Unless you qualify for one of the exemptions above, enrollment in the selective service is mandatory. You must submit your registration within 30 days of your 18th birthday.

Nonexempt male immigrants between ages 18 and 25 will also need to register within 30 days of entering the country. However, if you apply for the FAFSA before your 18th birthday, you do not have to register for the selective service at the same time.

You can learn more about the Selective Service System on the Selective Service System website. The same website also gives you an opportunity to submit your registration request online, outside of the FAFSA application.

What happens if you don’t register for the selective service?

Skipping Question 22 on the FAFSA doesn’t give you a license to skip signing up for the selective service. Federal law still requires most men in the United States to register for the selective service. If you fail to register for the selective service, your decision could result in some serious consequences, such as:

  • Inability to qualify for federal jobs.
  • Up to $250,000 in fines.
  • Up to five years of imprisonment.
  • Ineligibility for U.S. citizenship (for immigrants).

In the past, some states and schools have also required registration for the selective service when students enroll in classes. Time will tell whether these requirements will also be rolled back. In the meantime, there’s a chance that you might still need to register with the selective service before you can attend certain colleges and universities or to receive in-state tuition.

Can you still get financial aid if you don’t fill out the FAFSA?

If you opt not to submit the FAFSA, you’ll miss out on a number of valuable federal student aid programs that could help you cover the cost of your college education. Some examples include:

Furthermore, some scholarships may require you to complete the FAFSA as part of the application process. The same may be true of certain state- and school-issued student aid options as well. But you may be able to qualify for private student loans and private scholarships without filling out the FAFSA.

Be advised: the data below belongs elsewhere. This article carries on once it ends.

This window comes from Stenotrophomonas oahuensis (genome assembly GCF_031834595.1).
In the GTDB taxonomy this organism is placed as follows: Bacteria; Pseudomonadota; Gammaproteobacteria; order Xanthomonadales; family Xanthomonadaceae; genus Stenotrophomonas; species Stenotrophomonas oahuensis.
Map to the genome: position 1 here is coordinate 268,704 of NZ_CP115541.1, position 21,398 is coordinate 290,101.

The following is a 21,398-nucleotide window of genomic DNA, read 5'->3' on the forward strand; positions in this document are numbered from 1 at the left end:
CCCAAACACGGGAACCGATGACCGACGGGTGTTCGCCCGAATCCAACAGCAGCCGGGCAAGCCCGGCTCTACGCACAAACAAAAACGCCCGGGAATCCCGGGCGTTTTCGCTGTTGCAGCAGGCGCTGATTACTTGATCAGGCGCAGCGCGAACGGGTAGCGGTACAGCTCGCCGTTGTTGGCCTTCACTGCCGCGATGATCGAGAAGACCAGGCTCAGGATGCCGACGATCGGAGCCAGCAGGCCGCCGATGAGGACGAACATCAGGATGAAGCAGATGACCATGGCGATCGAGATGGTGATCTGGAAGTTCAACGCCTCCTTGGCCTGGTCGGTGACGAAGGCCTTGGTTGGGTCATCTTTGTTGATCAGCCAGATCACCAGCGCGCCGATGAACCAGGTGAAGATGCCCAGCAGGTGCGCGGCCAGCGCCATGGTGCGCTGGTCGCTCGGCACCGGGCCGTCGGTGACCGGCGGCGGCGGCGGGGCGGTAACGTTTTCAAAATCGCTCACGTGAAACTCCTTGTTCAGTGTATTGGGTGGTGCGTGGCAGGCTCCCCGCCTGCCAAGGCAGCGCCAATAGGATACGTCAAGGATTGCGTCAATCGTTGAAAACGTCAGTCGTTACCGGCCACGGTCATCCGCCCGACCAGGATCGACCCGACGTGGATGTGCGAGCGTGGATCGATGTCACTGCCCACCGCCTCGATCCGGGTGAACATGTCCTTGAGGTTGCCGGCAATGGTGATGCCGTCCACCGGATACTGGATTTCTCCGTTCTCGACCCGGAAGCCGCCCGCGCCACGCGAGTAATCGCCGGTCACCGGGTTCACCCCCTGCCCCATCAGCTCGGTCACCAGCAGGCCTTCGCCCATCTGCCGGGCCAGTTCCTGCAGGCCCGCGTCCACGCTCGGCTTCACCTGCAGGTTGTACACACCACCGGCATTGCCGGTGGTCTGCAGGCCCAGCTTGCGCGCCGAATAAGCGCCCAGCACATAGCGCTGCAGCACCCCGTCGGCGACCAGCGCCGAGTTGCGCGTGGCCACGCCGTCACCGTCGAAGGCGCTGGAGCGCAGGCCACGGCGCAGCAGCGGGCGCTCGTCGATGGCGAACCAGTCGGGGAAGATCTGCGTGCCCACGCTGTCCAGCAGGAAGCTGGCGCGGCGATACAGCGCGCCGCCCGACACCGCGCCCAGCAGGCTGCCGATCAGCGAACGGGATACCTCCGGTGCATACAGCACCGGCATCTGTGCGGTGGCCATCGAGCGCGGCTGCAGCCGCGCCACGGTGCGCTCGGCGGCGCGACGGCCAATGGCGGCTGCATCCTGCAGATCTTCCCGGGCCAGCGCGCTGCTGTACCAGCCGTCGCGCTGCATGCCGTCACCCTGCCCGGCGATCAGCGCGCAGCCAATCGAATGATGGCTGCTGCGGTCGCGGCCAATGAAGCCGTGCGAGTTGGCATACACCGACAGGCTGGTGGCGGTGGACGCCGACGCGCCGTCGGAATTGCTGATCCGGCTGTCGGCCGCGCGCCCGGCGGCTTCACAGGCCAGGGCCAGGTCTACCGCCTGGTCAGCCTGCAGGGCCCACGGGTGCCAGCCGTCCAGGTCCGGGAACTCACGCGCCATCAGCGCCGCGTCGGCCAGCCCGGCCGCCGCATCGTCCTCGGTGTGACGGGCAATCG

The bottom line

There’s no need to avoid the FAFSA because you don’t want to register for the draft. As of the 2021-22 school year, male students can skip this question on the FAFSA if they choose.

Yet federal law still requires you to register with the selective service; by failing to register, you put yourself at risk for fines, jail time and a number of other unpleasant consequences.

Learn more:

Written by
Michelle Black
Contributing writer
Michelle Lambright Black, founder of CreditWriter.com and HerCreditMatters.com, is a leading credit expert with nearly two decades of experience in the credit industry. She specializes in credit reporting, credit scoring, financing (business, mortgages, credit cards, loans), debt eradication, budgeting and identity theft. Michelle is also a certified credit expert witness and personal finance writer who has been published by numerous outlets including Experian, Forbes, U.S. News & World Report, and Reader’s Digest, among others.
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Student loans editor